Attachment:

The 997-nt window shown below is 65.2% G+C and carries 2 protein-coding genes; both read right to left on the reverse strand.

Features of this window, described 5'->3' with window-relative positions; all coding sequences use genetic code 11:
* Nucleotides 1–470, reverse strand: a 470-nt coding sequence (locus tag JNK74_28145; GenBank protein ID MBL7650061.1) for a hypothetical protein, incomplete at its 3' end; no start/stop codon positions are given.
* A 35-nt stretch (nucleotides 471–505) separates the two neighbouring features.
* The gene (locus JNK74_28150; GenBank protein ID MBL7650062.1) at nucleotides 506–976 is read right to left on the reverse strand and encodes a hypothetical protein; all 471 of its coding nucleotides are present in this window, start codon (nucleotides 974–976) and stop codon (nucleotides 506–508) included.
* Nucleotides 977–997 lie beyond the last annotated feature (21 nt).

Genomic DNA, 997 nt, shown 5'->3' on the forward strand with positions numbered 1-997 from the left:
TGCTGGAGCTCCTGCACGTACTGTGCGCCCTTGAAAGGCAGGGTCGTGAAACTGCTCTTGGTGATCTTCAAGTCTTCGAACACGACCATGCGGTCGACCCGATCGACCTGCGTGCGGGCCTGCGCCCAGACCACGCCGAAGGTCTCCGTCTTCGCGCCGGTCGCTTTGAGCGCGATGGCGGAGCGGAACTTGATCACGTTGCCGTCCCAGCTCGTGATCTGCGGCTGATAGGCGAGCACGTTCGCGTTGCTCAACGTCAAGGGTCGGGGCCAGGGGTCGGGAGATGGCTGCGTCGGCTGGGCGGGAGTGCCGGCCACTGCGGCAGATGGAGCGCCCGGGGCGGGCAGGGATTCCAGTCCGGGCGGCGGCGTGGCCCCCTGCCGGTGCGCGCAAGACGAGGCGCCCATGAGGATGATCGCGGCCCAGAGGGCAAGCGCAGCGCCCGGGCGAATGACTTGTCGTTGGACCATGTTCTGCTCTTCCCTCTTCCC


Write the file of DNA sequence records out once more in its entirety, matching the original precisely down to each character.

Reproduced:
The 997-nt window shown below is 65.2% G+C and carries 2 protein-coding genes; both read right to left on the reverse strand.

Features of this window, described 5'->3' with window-relative positions; all coding sequences use genetic code 11:
* Nucleotides 1–470, reverse strand: a 470-nt coding sequence (locus tag JNK74_28145; GenBank protein ID MBL7650061.1) for a hypothetical protein, incomplete at its 3' end; no start/stop codon positions are given.
* A 35-nt stretch (nucleotides 471–505) separates the two neighbouring features.
* The gene (locus JNK74_28150; GenBank protein ID MBL7650062.1) at nucleotides 506–976 is read right to left on the reverse strand and encodes a hypothetical protein; all 471 of its coding nucleotides are present in this window, start codon (nucleotides 974–976) and stop codon (nucleotides 506–508) included.
* Nucleotides 977–997 lie beyond the last annotated feature (21 nt).

Genomic DNA, 997 nt, shown 5'->3' on the forward strand with positions numbered 1-997 from the left:
TGCTGGAGCTCCTGCACGTACTGTGCGCCCTTGAAAGGCAGGGTCGTGAAACTGCTCTTGGTGATCTTCAAGTCTTCGAACACGACCATGCGGTCGACCCGATCGACCTGCGTGCGGGCCTGCGCCCAGACCACGCCGAAGGTCTCCGTCTTCGCGCCGGTCGCTTTGAGCGCGATGGCGGAGCGGAACTTGATCACGTTGCCGTCCCAGCTCGTGATCTGCGGCTGATAGGCGAGCACGTTCGCGTTGCTCAACGTCAAGGGTCGGGGCCAGGGGTCGGGAGATGGCTGCGTCGGCTGGGCGGGAGTGCCGGCCACTGCGGCAGATGGAGCGCCCGGGGCGGGCAGGGATTCCAGTCCGGGCGGCGGCGTGGCCCCCTGCCGGTGCGCGCAAGACGAGGCGCCCATGAGGATGATCGCGGCCCAGAGGGCAAGCGCAGCGCCCGGGCGAATGACTTGTCGTTGGACCATGTTCTGCTCTTCCCTCTTCCC